The health of your eyes can be affected by drinking in a number of ways. Problems include itchiness, irritation and fluctuation in acuity, such as blurring or double/distorted vision. Alcohol swells the blood vessels in the eyes, which makes them look bloodshot and red. Associated swelling or inflammation can cause the eyelids to twitch and bring about an increased sensitivity to light. Rapid eye movement – an involuntary movement back and forth – can also occur. Colours can become distorted when drinking due to the fact that alcohol decreases the reaction time of the pupils, meaning they are unable to dilate or constrict when reacting to light levels, which hinders the ability to see contrasting colours or different shades of the same colour. While these might seem like minor problems, longterm heavy drinking can permanently damage the optic nerves, which send visual information from the eyes to the brain. Heavy drinkers are more prone to eye conditions and declining eyesight.
Your gut health
Drinking too much alcohol can make it harder for your body to digest food and absorb nutrients, especially vitamins and proteins. Why? Booze reduces the amount of digestive enzymes the pancreas produces to help us break down what we’ve eaten. Drinking too much can cause stomach pain and diarrhoea but also more serious digestive problems such as dysbiosis – a condition that occurs when the bacteria in your gastrointestinal tract becomes unbalanced. In essence, the ‘bad’gut bacteria multiply and push out the ‘good’ bacteria that are vital for a healthy gut. Alcohol – particularly sweet wines, ciders, cocktails and liqueurs – contains sugar, and consuming a lot of sugar messes with the balance of your gut bacteria. While spirits are usually low in sugar, mixers often aren’t – a 250ml can of gin and tonic contains 3½ teaspoons of sugar. Something to bear in mind during your next trip to the bar.
Want to try giving up or cutting back on your drinking? Here are some of our easy lifestyle changes you can make to resist the temptation.
Go somewhere different
Why not catch up with your girlfriends over brunch or an afternoon tea rather than cocktails? Changing the time and venue of where you meet could help you to avoid alcohol without feeling like you’re missing out. Remember to tell them what you’re doing and why so they can support you.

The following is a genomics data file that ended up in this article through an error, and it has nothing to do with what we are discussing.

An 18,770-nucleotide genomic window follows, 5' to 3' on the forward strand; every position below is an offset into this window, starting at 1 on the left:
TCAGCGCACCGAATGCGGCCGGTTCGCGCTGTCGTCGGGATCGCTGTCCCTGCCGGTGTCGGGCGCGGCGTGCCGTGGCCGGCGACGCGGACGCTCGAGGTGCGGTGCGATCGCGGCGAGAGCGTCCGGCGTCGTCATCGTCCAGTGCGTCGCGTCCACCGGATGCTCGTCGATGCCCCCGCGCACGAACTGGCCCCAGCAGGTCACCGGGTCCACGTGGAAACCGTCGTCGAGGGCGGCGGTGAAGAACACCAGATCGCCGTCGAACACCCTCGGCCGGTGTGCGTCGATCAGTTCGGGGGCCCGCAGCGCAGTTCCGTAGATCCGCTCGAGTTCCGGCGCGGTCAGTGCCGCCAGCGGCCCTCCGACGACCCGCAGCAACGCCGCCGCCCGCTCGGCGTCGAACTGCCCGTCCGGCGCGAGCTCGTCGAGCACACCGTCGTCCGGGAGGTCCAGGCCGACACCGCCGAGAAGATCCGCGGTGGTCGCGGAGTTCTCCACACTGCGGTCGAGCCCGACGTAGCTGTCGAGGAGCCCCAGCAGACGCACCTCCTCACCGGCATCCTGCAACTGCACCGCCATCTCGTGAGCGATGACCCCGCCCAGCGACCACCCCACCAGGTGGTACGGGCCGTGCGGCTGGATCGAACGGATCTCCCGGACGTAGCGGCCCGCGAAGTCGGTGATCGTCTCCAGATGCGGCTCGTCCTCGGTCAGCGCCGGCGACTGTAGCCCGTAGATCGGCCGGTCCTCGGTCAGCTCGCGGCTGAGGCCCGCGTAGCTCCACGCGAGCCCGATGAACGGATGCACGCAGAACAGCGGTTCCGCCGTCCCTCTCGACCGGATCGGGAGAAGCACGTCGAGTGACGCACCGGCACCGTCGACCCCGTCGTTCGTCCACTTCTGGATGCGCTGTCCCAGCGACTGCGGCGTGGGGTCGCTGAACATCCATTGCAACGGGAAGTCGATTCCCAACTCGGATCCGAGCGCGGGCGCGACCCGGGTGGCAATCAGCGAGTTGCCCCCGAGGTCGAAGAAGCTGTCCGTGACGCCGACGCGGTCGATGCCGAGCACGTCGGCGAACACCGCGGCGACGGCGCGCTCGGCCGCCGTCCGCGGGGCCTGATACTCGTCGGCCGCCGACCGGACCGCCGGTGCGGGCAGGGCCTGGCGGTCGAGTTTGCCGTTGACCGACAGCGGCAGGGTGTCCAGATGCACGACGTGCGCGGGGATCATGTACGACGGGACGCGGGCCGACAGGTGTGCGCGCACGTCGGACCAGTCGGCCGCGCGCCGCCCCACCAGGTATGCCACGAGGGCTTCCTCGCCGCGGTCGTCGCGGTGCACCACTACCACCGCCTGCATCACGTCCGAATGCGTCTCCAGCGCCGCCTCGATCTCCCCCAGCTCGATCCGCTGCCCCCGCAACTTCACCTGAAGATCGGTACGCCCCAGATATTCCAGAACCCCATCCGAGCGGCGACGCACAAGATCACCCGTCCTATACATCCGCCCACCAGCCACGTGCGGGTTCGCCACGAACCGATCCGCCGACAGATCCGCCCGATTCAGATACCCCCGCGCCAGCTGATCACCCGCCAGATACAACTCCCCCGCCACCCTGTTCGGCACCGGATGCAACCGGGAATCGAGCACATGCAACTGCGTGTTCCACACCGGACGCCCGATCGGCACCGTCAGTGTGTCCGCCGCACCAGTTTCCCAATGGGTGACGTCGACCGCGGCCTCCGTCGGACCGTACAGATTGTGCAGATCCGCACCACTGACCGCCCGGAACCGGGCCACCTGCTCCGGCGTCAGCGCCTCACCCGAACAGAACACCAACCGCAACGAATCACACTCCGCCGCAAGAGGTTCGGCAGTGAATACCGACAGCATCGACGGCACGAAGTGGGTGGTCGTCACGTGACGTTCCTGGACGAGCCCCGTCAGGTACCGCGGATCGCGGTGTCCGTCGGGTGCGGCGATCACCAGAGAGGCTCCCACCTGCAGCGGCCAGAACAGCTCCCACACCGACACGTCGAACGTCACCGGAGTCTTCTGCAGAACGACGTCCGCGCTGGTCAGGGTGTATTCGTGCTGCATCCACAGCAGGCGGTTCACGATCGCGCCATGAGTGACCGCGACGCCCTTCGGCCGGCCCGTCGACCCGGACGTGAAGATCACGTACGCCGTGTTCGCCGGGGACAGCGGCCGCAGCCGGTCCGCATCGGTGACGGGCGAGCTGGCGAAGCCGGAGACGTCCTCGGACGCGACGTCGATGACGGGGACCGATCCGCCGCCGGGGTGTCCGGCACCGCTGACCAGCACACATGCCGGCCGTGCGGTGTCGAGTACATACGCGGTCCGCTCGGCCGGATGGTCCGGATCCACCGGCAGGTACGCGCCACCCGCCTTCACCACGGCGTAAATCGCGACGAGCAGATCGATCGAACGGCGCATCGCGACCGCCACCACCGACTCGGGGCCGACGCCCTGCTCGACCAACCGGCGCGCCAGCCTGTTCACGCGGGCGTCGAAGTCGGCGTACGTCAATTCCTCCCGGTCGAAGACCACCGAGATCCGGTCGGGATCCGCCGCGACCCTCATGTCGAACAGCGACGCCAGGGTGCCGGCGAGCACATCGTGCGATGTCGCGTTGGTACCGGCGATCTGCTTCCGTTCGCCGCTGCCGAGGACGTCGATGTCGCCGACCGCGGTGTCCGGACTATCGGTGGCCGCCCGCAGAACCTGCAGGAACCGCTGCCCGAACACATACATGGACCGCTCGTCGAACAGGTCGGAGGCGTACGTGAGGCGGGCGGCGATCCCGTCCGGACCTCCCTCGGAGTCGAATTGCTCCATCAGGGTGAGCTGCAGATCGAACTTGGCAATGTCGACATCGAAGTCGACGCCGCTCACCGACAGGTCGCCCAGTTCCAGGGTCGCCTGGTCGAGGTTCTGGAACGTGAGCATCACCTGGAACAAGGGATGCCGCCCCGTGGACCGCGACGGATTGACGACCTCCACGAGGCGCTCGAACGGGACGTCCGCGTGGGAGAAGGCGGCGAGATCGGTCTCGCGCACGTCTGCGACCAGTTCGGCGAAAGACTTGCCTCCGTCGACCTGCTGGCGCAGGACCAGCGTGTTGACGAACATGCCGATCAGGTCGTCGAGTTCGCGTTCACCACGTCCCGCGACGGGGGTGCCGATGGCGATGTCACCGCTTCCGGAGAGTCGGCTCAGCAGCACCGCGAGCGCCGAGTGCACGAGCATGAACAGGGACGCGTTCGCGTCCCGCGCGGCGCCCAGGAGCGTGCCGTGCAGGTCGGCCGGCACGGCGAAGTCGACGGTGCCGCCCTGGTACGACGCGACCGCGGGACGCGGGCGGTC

Discover new ways to relax
Lots of us reach for a glass of red after a stressful day, but there are lots of other ways to wind down. Try reading a good book, going for a run, taking a bath, or meditating – in fact, a study published in the International Journal of Neuropsychopharmacology found that just 11 minutes of meditating could significantly lower your drinking habit.
Change your routine
If you regularly go to after-work drinks, try suggesting a coffee before heading to the office instead, as going to a pub might be too triggering for you.
Stay out of rounds
When you are out, try to not include yourself in rounds as you may be tempted to keep up with everyone else. If you do have to be part of it, buy yourself a non-alcoholic drink.
Get nicer drinks, or low alcohol ones
Repeat after us: Soft drinks don’t have to be boring! And they don’t just have to mean a glass of cola, either. There are now a range of no-alcohol spirits out there to take the place of everything from gin to champagne, as well as low-alcohol versions of drinks if you just want to cut back.
For more, read this
Drink Less, Live More: Why Booze Is Not Your Buddy and How to Cut Down by Katherine Kay (£6.99, Vie)